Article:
Tuesday morning I woke up shortly before dawn to the sounds of coyotes howling and yipping a few hundred meters away. They either didn’t know I was nearby listening, or they didn’t care.
Early the night before a ferocious thunderstorm had passed through. Some of the thunder was so sharp it seemed like it was going to crack the trees around me. By 11pm though, the storm had passed, and all night long a steady breeze had blown warm Mediterranean air up the valley, so by the time I woke up in the morning my camp, and the ground around it, were almost completely dry.
I broke camp and began walking about 7:30am. A few minutes after I began walking it began raining again, but this time it was only a light drizzle. The light drizzle, and the road I was walking along (a rolling, hilly road lined with evergreens) reminded me of mountain roads I’ve walked in the Pacific Northwest.
About five kilometers down the road I came upon a Jandarma Komutanligi (a jandarma command post). In Turkey, the jandarma are a branch of the military. Their job is to keep the peace in rural areas and along rural highways, kind of a combination of a sheriff and a highway patrol in the USA, except with a military flavor.
The day before, a few people had told me about this jandarma post, so I was expecting it. And, I had heard that as I walk across the country I should keep in touch with the jandarma. So I figured now was as good a time as any to see what it was like to crash a jandarma post.
I walked up to the front gate. The guard was about 20 years old. He was wearing fatigues and a helmet and carrying a machine gun. I didn’t realize machine guns were that large.
I told him what I was doing (walking across Turkey), and I asked him if I could come in and rest a bit. He radioed his commanding officer. His commanding officer said he would check with the post commander.
The guard and I made small talk while we waited to hear back from the post commander. I tried not to be intimidated by the gun. The guard tried to keep his cool too. I suspect it’s not every day the monotony of guarding a rural military post is broken by the approach of a foreigner walking across the country.
Word came back over the radio that my entrance was approved. I was waved through the gate and escorted to the headquarters’ front door. Once inside I was shown to the commander’s office.
The commander’s first name was Nihat. Nihat bey was about 35 years old. He was a busy man, taking, and making, a number of phone calls and reading reports that were brought to him, but he and I made small talk when he was between tasks.
Nihat asked me if I had eaten breakfast. I had not, and the day before I had eaten only one meal, so I was hungry. I tried to act with restraint when I asked if there was food. Before I was done asking though, Nihat called to one of his soldiers to make me some menemen (a dish of eggs scrambled with tomatoes and peppers) and bring me some tea, and make it snappy.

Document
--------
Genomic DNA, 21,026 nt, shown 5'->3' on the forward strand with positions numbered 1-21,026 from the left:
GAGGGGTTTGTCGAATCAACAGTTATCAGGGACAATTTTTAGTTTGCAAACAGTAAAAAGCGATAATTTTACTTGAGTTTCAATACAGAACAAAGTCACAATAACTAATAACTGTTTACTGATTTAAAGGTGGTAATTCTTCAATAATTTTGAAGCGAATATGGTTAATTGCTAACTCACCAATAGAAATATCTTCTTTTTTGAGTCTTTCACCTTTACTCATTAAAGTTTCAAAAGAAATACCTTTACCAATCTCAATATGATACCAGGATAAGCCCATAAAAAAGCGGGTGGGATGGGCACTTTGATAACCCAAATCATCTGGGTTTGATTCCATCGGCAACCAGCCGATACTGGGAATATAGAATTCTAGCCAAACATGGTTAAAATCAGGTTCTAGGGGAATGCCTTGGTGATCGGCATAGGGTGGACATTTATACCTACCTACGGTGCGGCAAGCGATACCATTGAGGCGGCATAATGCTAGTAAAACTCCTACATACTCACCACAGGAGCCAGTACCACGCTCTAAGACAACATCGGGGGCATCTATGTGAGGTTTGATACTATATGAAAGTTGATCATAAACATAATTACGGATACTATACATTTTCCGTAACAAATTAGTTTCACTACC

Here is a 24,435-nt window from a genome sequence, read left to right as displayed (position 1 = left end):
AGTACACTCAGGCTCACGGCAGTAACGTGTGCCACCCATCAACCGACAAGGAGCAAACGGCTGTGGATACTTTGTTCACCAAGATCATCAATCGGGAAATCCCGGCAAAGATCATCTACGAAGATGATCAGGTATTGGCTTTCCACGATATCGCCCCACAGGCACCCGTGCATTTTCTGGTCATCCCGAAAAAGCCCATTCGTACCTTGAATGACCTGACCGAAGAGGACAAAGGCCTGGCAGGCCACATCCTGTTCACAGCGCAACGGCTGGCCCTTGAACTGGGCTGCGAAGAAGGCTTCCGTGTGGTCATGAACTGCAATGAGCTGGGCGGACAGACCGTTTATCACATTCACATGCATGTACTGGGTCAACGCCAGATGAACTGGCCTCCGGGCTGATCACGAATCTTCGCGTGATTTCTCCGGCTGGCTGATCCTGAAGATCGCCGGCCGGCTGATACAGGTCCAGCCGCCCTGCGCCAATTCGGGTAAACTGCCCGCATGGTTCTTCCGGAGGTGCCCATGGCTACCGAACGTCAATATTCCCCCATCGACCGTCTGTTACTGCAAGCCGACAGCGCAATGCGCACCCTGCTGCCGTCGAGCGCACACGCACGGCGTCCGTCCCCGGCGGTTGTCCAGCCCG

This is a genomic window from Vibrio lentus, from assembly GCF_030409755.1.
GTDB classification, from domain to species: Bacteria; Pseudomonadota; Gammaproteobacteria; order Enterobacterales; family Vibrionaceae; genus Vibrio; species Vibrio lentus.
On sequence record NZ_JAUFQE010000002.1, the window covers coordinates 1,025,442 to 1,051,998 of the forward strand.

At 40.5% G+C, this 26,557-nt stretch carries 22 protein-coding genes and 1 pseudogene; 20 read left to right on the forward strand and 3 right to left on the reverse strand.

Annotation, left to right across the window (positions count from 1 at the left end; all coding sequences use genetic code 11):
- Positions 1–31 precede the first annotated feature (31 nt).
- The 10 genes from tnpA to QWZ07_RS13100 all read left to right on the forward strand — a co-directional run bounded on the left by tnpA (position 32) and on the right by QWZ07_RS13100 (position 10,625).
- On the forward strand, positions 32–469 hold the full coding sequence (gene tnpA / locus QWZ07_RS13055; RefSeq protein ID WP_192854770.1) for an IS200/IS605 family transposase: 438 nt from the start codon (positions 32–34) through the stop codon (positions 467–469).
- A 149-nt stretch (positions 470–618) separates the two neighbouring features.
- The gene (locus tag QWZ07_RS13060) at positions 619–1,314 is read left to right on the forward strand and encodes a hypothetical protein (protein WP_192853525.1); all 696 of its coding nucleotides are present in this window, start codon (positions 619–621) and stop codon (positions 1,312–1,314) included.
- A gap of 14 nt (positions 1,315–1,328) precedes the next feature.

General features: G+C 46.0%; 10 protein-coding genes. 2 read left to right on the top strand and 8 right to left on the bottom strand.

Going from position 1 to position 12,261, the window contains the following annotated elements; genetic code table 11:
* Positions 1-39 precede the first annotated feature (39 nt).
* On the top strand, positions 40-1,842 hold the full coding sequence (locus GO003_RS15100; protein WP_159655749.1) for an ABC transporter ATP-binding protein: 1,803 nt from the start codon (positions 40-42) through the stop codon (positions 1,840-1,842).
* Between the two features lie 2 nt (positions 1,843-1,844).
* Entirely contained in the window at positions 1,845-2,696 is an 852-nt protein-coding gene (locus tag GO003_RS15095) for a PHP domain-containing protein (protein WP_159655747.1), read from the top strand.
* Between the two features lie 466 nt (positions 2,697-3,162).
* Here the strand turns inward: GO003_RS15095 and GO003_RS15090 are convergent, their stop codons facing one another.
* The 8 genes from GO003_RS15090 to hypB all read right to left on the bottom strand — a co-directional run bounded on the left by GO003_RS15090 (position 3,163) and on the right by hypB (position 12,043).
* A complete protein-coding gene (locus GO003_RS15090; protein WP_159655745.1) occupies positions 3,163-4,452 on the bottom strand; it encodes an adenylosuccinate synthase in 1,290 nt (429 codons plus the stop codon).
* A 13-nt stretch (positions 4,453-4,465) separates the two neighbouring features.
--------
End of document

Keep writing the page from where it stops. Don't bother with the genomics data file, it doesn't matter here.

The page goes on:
A few minutes later a soldier came in with the dish of menemen, a basket full of bread, and a cup of tea. I plowed into that menemen with almost no concern for decorum or restraint whatsoever. It was one of the biggest servings of menemen I had ever seen, and I had the entire thing eaten, and all the juice and grease sopped up with bread, in just a few minutes.
After the plates were cleared away, Nihat told me a bit about his personal history. He is single with no kids. He said the itinerant life of a military commander is not conducive to raising a family. He had been working at that particular post for about two months. Before that he was in the special forces in Mardin, Diyarbakir, Tunceli, and Urfa, all cities in east and southeast Turkey.
He asked me what countries I had been to, and when I asked him what countries he had been to, he replied that he had been to Syria, Iraq, and Afghanistan, all on military assignments.
Nihat is from Osmaniye. He has one sibling, a younger sister, who lives in Osmaniye and runs a grocery store there. I told Nihat I would be walking through Osmaniye in about a month. He responded that he would tell his sister about me and ask her to show me around.
Nihat asked me about my route. He made some suggestions about tweaks to make to it. I asked him if gasoline stations and mosque gardens would continue to be good places to stay in the eastern half of the country. He recommended that instead I stay at facilities run by the city and town governments, and at the police stations. He said that in the east, almost all of the towns would have one or two spare rooms they kept available for travelers. Not hotels, free places they opened up for people traveling through. Ask about these, Nihat told me. Also, he said, don’t camp by the side of the road once you get east of Osmaniye.
Nihat asked me how far I was walking that day. I told him the name of the village I planned to stop in, and he recommended a particular restaurant in that village. Stop there, Nihat said, and ask for a man who goes by “Hoca.” Tell him I sent you, and he will take good care of you.
It was time for me to go. I thanked Nihat bey for his hospitality and for welcoming me into his facility. He ordered me up a couple cheese and tomato sandwiches for the road. The sandwiches were ready a few minutes later. I took my leave and walked back out the front gate, saying goodbye to the guard with the machine gun, feeling less intimidated by it. I made a mental note to crash as many jandarma stations as possible, because this had been even more fun than crashing a police station.
I did not take any photos of Nihat or the jandarma facilities, since the jandarma is a branch of the military.